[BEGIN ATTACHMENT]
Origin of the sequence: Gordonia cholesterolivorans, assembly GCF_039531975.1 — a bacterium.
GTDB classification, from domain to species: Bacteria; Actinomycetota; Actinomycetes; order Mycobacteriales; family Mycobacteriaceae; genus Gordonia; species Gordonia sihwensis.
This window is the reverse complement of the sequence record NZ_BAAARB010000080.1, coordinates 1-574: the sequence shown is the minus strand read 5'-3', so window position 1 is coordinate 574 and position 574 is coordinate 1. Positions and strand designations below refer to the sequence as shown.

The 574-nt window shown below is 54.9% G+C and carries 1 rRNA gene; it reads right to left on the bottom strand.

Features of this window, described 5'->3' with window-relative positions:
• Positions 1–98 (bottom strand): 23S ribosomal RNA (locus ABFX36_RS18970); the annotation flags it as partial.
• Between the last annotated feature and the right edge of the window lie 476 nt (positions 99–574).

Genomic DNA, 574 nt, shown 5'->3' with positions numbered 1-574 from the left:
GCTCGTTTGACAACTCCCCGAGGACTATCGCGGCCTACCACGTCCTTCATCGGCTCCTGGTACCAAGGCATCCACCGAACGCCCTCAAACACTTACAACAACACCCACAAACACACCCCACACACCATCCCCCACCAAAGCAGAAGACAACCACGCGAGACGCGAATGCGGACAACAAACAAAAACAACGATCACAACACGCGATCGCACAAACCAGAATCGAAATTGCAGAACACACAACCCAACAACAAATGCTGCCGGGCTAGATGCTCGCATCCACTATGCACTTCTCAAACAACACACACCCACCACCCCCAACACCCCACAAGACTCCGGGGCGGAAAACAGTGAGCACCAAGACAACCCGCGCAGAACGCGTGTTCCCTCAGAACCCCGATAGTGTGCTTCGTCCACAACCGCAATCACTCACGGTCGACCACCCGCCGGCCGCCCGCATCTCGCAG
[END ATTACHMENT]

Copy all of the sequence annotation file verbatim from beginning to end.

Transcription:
Origin of the sequence: Gordonia cholesterolivorans, assembly GCF_039531975.1 — a bacterium.
GTDB classification, from domain to species: Bacteria; Actinomycetota; Actinomycetes; order Mycobacteriales; family Mycobacteriaceae; genus Gordonia; species Gordonia sihwensis.
This window is the reverse complement of the sequence record NZ_BAAARB010000080.1, coordinates 1-574: the sequence shown is the minus strand read 5'-3', so window position 1 is coordinate 574 and position 574 is coordinate 1. Positions and strand designations below refer to the sequence as shown.

The 574-nt window shown below is 54.9% G+C and carries 1 rRNA gene; it reads right to left on the bottom strand.

Features of this window, described 5'->3' with window-relative positions:
• Positions 1–98 (bottom strand): 23S ribosomal RNA (locus ABFX36_RS18970); the annotation flags it as partial.
• Between the last annotated feature and the right edge of the window lie 476 nt (positions 99–574).

Genomic DNA, 574 nt, shown 5'->3' with positions numbered 1-574 from the left:
GCTCGTTTGACAACTCCCCGAGGACTATCGCGGCCTACCACGTCCTTCATCGGCTCCTGGTACCAAGGCATCCACCGAACGCCCTCAAACACTTACAACAACACCCACAAACACACCCCACACACCATCCCCCACCAAAGCAGAAGACAACCACGCGAGACGCGAATGCGGACAACAAACAAAAACAACGATCACAACACGCGATCGCACAAACCAGAATCGAAATTGCAGAACACACAACCCAACAACAAATGCTGCCGGGCTAGATGCTCGCATCCACTATGCACTTCTCAAACAACACACACCCACCACCCCCAACACCCCACAAGACTCCGGGGCGGAAAACAGTGAGCACCAAGACAACCCGCGCAGAACGCGTGTTCCCTCAGAACCCCGATAGTGTGCTTCGTCCACAACCGCAATCACTCACGGTCGACCACCCGCCGGCCGCCCGCATCTCGCAG